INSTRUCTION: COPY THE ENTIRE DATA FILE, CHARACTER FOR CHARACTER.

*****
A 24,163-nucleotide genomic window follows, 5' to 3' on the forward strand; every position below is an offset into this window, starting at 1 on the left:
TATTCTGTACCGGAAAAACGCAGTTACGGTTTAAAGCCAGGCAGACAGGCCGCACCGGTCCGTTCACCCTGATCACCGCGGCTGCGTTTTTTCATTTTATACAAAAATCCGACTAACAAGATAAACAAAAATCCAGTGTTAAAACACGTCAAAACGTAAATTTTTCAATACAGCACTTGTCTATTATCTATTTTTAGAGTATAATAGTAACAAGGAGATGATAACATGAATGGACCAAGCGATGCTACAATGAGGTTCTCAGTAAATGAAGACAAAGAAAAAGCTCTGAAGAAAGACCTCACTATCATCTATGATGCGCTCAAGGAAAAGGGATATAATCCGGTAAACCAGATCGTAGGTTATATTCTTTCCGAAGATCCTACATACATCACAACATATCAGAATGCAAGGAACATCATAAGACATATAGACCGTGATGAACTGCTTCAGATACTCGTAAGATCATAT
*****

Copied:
A 24,163-nucleotide genomic window follows, 5' to 3' on the forward strand; every position below is an offset into this window, starting at 1 on the left:
TATTCTGTACCGGAAAAACGCAGTTACGGTTTAAAGCCAGGCAGACAGGCCGCACCGGTCCGTTCACCCTGATCACCGCGGCTGCGTTTTTTCATTTTATACAAAAATCCGACTAACAAGATAAACAAAAATCCAGTGTTAAAACACGTCAAAACGTAAATTTTTCAATACAGCACTTGTCTATTATCTATTTTTAGAGTATAATAGTAACAAGGAGATGATAACATGAATGGACCAAGCGATGCTACAATGAGGTTCTCAGTAAATGAAGACAAAGAAAAAGCTCTGAAGAAAGACCTCACTATCATCTATGATGCGCTCAAGGAAAAGGGATATAATCCGGTAAACCAGATCGTAGGTTATATTCTTTCCGAAGATCCTACATACATCACAACATATCAGAATGCAAGGAACATCATAAGACATATAGACCGTGATGAACTGCTTCAGATACTCGTAAGATCATAT